I. KNEELING AT THE SACRAMENT
Seeing we are commanded by God himself, that when we come to worship him, we fall down and kneel before the Lord our Maker, and considering withal, that there is no part of divine worship more heavenly and spiritual, than is the holy receiving of the blessed body and blood of our Lord and Saviour Jesus Christ; like as the most humble and reverend gesture of the body, in our meditation and lifting up of our hearts, best becometh so divine and sacred an action. Therefore, notwithstanding that our church hath used, since the Reformation of religion, to celebrate the holy communion to the people sitting, by reason of the great abuse of kneeling used in the idolatrous worship of the sacraments by the Papists; yet, now seeing all memory of bypast superstition is past, in reverence of God, and in due regard of so divine a mystery, and in remembrance of so mystical a union as we are made partakers of, the assembly thinketh good, that the blessed Sacrament be celebrated hereafter, meekly and reverently upon their knees.
II. PRIVATE COMMUNION
If any good Christian visited with long sickness, and known to the pastor, by reason of his present infirmity, unable to resort to the church for receiving of the holy communion, or being sick, shall declare to the Pastor upon his conscience, that he thinks his sickness to be deadly, and shall earnestly desire to receive the same in his house, the minister shall not deny to him so great a comfort, lawful warning being given to him the night before, and that there be three or four of good religion and conversation, free of lawful impediments, present with the sick person, to communicate with him, who must also provide a convenient place in his house, and all things necessary for the reverend administration thereof, according to the order prescribed in the church.
III. PRIVATE BAPTISM
The ministers shall often admonish the people, that they defer not the baptizing of infants any longer than the next Lord's day after the child be born, unless upon a great and reasonable cause, declared to the minister, and by him approved, the same be postponed. As also, they shall warn them, that without great cause, they procure not their children to be baptized at home in their houses. But when great need shall compel them to baptize in private houses - in which case the minister shall not refuse to do it, upon the knowledge of the great need, and being timely required thereto - the baptism shall be ministered after the same form, as it should have been in the congregation - and the minister shall the next Lord's day after any such private baptism, declare in the church, that the infant was baptized, and therefore ought to be received as one of the true flock of Christ's fold.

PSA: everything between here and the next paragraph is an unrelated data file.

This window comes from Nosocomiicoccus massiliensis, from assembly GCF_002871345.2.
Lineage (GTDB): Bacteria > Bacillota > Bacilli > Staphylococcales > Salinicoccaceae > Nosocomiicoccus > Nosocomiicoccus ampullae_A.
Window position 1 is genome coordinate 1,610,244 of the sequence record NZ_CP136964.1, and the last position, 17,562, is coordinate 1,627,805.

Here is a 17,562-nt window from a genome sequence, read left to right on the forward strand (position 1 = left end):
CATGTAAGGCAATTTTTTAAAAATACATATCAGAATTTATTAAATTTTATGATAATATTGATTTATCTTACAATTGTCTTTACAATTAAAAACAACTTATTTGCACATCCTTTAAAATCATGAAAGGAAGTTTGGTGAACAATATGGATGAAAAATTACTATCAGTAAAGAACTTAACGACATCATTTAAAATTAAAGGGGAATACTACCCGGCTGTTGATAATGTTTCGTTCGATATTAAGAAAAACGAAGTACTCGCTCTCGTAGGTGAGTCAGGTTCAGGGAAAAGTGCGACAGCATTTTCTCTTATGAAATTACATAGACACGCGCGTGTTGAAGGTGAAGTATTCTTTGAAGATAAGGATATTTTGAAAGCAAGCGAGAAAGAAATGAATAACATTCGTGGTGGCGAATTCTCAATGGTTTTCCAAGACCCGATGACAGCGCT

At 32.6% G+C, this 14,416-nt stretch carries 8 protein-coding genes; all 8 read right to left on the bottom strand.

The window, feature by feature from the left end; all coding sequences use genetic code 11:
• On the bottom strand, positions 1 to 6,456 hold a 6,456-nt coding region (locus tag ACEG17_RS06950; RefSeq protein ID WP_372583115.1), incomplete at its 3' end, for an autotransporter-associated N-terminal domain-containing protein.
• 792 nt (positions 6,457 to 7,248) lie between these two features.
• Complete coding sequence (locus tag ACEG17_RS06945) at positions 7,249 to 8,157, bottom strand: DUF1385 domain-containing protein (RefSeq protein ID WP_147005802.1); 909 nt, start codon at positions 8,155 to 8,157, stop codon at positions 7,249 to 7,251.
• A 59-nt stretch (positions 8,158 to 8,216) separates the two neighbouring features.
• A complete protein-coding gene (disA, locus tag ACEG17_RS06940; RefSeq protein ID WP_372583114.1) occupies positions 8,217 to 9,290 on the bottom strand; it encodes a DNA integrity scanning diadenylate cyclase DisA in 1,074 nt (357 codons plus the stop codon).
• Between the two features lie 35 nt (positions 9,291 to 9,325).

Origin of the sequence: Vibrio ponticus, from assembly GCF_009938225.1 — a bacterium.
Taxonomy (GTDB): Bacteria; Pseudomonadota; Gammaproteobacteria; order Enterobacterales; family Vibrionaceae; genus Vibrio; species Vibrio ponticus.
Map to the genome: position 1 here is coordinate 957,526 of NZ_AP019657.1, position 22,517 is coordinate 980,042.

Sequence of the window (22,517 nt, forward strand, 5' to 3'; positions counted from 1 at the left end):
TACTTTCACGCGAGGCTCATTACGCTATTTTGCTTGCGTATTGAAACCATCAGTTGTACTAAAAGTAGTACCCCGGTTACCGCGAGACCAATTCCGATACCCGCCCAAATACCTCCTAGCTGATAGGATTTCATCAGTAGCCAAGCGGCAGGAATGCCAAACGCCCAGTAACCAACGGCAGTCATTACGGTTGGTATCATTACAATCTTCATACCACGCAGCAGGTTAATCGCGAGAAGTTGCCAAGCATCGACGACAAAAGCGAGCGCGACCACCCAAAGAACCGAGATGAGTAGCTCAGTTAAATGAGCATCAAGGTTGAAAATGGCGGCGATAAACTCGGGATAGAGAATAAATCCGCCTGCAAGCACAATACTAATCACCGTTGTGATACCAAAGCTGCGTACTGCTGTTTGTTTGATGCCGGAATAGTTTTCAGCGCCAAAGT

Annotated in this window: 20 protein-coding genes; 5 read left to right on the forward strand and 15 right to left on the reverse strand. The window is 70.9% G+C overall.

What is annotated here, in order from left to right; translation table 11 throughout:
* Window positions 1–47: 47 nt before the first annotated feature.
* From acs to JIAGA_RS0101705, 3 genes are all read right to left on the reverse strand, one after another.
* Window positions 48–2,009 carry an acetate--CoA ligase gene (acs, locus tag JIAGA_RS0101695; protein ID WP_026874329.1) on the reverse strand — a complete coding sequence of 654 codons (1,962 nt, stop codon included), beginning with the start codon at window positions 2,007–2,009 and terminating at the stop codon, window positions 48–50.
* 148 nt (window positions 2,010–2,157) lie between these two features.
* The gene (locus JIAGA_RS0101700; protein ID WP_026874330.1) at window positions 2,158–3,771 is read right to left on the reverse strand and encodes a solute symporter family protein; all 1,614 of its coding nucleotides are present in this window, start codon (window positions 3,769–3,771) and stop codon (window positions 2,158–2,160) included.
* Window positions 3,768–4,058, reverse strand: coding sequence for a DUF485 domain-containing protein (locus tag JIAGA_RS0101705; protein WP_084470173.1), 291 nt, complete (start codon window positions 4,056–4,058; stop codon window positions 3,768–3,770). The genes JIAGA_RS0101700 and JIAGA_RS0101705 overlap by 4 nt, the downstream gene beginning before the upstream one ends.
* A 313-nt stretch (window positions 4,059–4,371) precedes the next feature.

IV. CONFIRMATION OF CHILDREN
Forasmuch as one of the special means for staying the increase of Popery, and settling of true Religion in the hearts of the people is, that a special care be taken of the trial of young children, their education, and how they are catechized, which in time of the primitive church was most carefully attended, as being most profitable to cause young children in their tender years, drink in the knowledge of God and his religion, but is now altogether neglected, in respect of the great abuse and errors which crept into the Popish church, by making therefore a sacrament of confirmation; therefore, that all superstitions built thereupon may be rescinded, and that the matter itself being most necessary for the education of the youth, may be reduced to the primitive integrity, it is thought good, that the minister in every parish, should catechise all young children of eight years of age, and see that they have the knowledge, and be able to make rehearsal of the Lord's Prayer, Belief, and Ten Commandments, with answers to the questions of the small catechism, used in our church, and that every bishop in his visitation, shall censure the minister who shall be found remiss therein; and said bishops shall cause the said children to be presented before them, and bless them with prayer for increase of their knowledge, and the continuance of God's heavenly graces with every one of them.
V. OBSERVANCE OF FESTIVALS
As we abhor the superstitious observation of festival days by the Papists, and detest all licentious and profane abuse thereof by the common sort of professors, so we think, that the inestimable benefits received from God by our Lord Jesus Christ, his birth, passion, resurrection, ascension, and sending down of the Holy Ghost, were commendably and godly remembered at certain particular days and times, by the whole church of the world, and may be also now; therefore, the assembly admitted, that every minister shall upon these days, have the commemoration of the foresaid inestimable benefits, and make choice of several and pertinent texts of Scripture, and frame their doctrine and exhortation thereto, and rebuke all superstitious observation, and licentious profanation thereof.
The History of Scotland, Volume 2, George Buchanan, pp. 360 ff.